The demographic trends also suggest that the linguistic and ideological divide is generational. Older Singaporeans are the ones who tend to believe in the enduring links between one’s biological heritage and cultural practice.

This means that conflicts between groups of differing linguistic interests and ideologies will decline in aggression and regularity. This is as linguistic practices among younger Singaporeans converge, and as we evolve a Singaporean identity that clings to English.

The current influx of new immigrants might have a substantial impact on our linguistic and cultural ecology. Growing numbers of Mandarin-speaking immigrants will boost flagging figures among Singapore-born speakers.

Even so, the public and state consensus thus far is that new citizens should adapt to local linguistic practices, with proficiency in English being of utmost importance. This to avoid the development of linguistic enclaves, and prevent segregation between new immigrants and other Singaporeans.


There is, however, a substantial obstacle to our claim of English as our mother tongue. The notion “native speaker of English” is tied to particular nationalities and ethnicities — that is, Anglo-Saxons — and this is still prevalent throughout the world.

It is partially reinforced by our own Government’s rhetoric of English as not mother tongue, as well as campaigns such as the Speak Good English Movement that contribute to our inferiority complex regarding English.

For instance, Singaporean students who apply to universities in North America and the United Kingdom are not exempt from submitting TOEFL and IELTS scores. The requirement is automatically waived for British/American “home” students or international students from countries such as Australia. This is despite the fact that Singaporean pupils consistently outperform most nations (including the UK) in international tests in English literacy and proficiency.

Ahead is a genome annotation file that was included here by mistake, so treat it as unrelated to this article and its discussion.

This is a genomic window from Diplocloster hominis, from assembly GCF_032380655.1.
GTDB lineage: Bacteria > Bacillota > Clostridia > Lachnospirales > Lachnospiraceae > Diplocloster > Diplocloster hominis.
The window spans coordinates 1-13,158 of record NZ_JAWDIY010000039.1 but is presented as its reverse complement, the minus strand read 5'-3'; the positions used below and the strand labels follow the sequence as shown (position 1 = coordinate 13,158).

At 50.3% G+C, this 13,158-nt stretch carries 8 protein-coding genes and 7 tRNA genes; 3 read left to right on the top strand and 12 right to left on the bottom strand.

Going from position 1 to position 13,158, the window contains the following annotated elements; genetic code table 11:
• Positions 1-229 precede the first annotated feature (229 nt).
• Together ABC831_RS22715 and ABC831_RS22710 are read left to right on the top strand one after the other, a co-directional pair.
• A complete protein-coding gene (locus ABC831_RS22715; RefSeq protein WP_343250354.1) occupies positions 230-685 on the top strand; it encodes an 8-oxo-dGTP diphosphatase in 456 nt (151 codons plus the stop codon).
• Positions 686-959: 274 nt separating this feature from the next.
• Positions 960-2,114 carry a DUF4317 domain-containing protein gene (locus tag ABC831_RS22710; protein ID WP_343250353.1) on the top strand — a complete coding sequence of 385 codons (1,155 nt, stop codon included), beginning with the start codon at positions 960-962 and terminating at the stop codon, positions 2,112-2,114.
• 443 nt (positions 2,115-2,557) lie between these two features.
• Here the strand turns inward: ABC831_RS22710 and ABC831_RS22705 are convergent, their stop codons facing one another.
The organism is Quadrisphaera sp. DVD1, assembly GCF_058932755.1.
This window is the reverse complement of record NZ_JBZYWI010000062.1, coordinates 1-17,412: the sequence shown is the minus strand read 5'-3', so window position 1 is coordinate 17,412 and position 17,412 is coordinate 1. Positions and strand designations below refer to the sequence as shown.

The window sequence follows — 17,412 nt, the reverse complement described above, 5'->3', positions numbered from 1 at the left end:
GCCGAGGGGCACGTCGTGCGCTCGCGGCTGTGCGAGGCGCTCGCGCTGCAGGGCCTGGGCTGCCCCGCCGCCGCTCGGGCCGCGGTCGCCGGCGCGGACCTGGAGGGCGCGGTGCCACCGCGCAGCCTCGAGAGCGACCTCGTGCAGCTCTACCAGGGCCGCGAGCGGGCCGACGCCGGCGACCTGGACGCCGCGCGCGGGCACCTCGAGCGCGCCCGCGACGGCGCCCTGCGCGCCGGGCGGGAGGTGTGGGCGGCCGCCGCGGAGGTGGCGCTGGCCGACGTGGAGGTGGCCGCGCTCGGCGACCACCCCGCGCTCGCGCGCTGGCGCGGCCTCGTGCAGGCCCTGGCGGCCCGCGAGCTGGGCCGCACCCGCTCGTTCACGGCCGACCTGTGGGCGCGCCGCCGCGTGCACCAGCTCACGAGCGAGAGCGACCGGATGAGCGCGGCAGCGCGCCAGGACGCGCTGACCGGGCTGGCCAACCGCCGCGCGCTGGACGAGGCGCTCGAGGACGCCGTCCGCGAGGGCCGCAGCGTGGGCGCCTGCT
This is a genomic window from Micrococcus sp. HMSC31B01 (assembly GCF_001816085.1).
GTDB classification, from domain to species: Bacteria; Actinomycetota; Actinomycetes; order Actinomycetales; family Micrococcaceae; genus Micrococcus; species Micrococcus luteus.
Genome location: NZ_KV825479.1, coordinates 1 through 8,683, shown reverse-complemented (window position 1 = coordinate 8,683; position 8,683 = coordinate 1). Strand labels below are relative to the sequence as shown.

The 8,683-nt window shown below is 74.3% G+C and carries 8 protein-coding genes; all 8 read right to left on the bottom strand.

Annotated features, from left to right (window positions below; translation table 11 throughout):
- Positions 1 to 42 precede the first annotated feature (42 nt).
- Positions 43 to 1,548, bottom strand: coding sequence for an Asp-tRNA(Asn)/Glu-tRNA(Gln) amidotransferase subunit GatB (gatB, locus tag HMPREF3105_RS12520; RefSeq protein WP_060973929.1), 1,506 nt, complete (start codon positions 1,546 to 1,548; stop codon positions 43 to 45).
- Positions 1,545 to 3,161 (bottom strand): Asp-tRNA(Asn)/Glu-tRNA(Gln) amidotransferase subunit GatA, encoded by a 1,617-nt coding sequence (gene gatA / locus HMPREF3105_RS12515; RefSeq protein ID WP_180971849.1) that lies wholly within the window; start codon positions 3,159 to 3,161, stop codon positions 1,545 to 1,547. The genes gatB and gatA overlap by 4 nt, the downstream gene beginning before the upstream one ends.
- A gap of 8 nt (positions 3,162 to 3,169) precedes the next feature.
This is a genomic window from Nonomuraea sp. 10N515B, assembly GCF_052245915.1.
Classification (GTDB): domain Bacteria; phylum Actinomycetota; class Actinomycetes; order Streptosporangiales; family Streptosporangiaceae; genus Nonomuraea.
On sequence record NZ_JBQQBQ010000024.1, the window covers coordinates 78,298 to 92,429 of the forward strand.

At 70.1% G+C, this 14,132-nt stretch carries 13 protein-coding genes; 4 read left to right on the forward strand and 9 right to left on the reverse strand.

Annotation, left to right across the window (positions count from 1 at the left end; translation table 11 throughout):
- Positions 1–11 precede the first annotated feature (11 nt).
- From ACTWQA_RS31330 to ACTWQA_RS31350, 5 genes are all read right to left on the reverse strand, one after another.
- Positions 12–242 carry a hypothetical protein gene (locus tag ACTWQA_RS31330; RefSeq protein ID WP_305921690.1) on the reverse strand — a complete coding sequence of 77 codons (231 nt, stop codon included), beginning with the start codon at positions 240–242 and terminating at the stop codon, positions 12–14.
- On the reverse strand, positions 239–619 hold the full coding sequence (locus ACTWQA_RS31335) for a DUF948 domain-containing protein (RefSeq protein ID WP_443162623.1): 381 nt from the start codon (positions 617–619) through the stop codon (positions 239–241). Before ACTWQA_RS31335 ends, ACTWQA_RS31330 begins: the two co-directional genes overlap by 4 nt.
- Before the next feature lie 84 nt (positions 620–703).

Those who argue that Singaporeans lack intelligibility in spoken English must not have heard the British in their “Cockney”, “Geordie” or “Brummie” dialects. Yet, these are considered “native speakers of English”, while Singaporeans are not.

Yes, many young Singaporeans grow up speaking English, are more proficient in English than British children, and are emotionally attached to the language. Many Singaporeans can and do identify with English as part of our selves, but this identity is constantly undermined by a lack of institutional recognition (both within and without Singapore).

Any prospect of developing a Singaporean “core” cannot be realised without the acknowledgement of English as one of our mother tongues. A step forward may be for Singapore’s own language policies and official stance to reflect our sociolinguistic reality. It is only then that we may expect international acceptance.

Luke Lu is a PhD candidate at the Centre for Language, Discourse and Communication, King’s College London